• Use public images on the Docker hub.
      • No configuration required.
      • Some cloud providers automatically cache or mirror public images, which improves availability and reduces the time to pull images.
  2. Cluster running some proprietary images which should be hidden to those outside the company, but visible to all cluster users.
    • Use a hosted private Docker registry.
      • It may be hosted on the Docker Hub, or elsewhere.
      • Manually configure .docker/config.json on each node as described above.
    • Or, run an internal private registry behind your firewall with open read access.
      • No Kubernetes configuration is required.
    • Use a hosted container image registry service that controls image access
      • It will work better with cluster autoscaling than manual node configuration.
    • Or, on a cluster where changing the node configuration is inconvenient, use imagePullSecrets.
  3. Cluster with proprietary images, a few of which require stricter access control.
    • Ensure AlwaysPullImages admission controller is active. Otherwise, all Pods potentially have access to all images.
    • Move sensitive data into a "Secret" resource, instead of packaging it in an image.
  4. A multi-tenant cluster where each tenant needs own private registry.
    • Ensure AlwaysPullImages admission controller is active. Otherwise, all Pods of all tenants potentially have access to all images.
    • Run a private registry with authorization required.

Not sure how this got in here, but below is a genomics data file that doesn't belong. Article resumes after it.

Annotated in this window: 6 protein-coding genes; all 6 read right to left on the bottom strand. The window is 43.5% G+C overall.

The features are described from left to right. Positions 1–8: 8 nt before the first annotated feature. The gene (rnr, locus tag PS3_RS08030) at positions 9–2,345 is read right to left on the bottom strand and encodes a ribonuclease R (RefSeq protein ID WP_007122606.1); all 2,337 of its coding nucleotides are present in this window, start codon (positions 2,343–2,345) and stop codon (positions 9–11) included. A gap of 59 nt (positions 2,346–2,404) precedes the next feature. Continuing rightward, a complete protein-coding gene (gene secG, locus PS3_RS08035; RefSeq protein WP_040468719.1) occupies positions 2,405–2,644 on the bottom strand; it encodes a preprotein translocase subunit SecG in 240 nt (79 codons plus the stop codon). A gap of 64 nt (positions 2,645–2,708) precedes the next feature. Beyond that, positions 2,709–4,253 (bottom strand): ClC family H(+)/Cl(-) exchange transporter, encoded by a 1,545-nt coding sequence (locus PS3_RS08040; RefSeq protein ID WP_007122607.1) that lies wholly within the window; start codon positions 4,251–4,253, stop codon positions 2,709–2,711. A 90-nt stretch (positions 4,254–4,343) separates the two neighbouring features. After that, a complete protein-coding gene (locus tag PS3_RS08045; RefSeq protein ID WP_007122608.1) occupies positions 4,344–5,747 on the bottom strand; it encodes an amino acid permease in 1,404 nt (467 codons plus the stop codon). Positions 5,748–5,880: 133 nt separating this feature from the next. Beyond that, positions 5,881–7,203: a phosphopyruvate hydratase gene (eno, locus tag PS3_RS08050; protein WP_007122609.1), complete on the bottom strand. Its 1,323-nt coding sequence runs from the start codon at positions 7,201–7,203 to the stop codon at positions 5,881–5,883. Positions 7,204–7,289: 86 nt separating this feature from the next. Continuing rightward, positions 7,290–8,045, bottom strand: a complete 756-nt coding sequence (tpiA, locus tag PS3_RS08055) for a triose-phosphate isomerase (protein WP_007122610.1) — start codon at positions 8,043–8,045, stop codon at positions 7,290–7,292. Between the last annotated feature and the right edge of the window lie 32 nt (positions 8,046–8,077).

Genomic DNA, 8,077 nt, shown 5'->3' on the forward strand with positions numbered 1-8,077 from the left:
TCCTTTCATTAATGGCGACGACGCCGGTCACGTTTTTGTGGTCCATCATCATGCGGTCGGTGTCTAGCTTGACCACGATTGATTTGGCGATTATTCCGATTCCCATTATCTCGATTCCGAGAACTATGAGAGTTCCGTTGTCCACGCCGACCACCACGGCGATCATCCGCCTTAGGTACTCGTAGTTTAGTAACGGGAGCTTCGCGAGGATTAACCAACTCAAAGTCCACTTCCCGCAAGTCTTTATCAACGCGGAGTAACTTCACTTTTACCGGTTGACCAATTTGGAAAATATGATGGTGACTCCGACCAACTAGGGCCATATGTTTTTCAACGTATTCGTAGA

• Generate registry credential for each tenant, put into secret, and populate secret to each tenant namespace.
    • The tenant adds that secret to imagePullSecrets of each namespace.

If you need access to multiple registries, you can create one secret for each registry. Kubelet will merge any imagePullSecrets into a single virtual .docker/config.json

What's next

2 - Container Environment

This page describes the resources available to Containers in the Container environment.

Container environment

The Kubernetes Container environment provides several important resources to Containers:

  • A filesystem, which is a combination of an image and one or more volumes.
  • Information about the Container itself.
  • Information about other objects in the cluster.

Container information

The hostname of a Container is the name of the Pod in which the Container is running. It is available through the hostname command or the gethostname function call in libc.

The Pod name and namespace are available as environment variables through the downward API.

User defined environment variables from the Pod definition are also available to the Container, as are any environment variables specified statically in the Docker image.

Cluster information

A list of all services that were running when a Container was created is available to that Container as environment variables. This list is limited to services within the same namespace as the new Container's Pod and Kubernetes control plane services. Those environment variables match the syntax of Docker links.

For a service named foo that maps to a Container named bar, the following variables are defined:

FOO_SERVICE_HOST=<the host the service is running on>
FOO_SERVICE_PORT=<the port the service is running on>

Services have dedicated IP addresses and are available to the Container via DNS, if DNS addon is enabled. 

What's next

3 - Runtime Class

FEATURE STATE: Kubernetes v1.20 [stable]

This page describes the RuntimeClass resource and runtime selection mechanism.

RuntimeClass is a feature for selecting the container runtime configuration. The container runtime configuration is used to run a Pod's containers.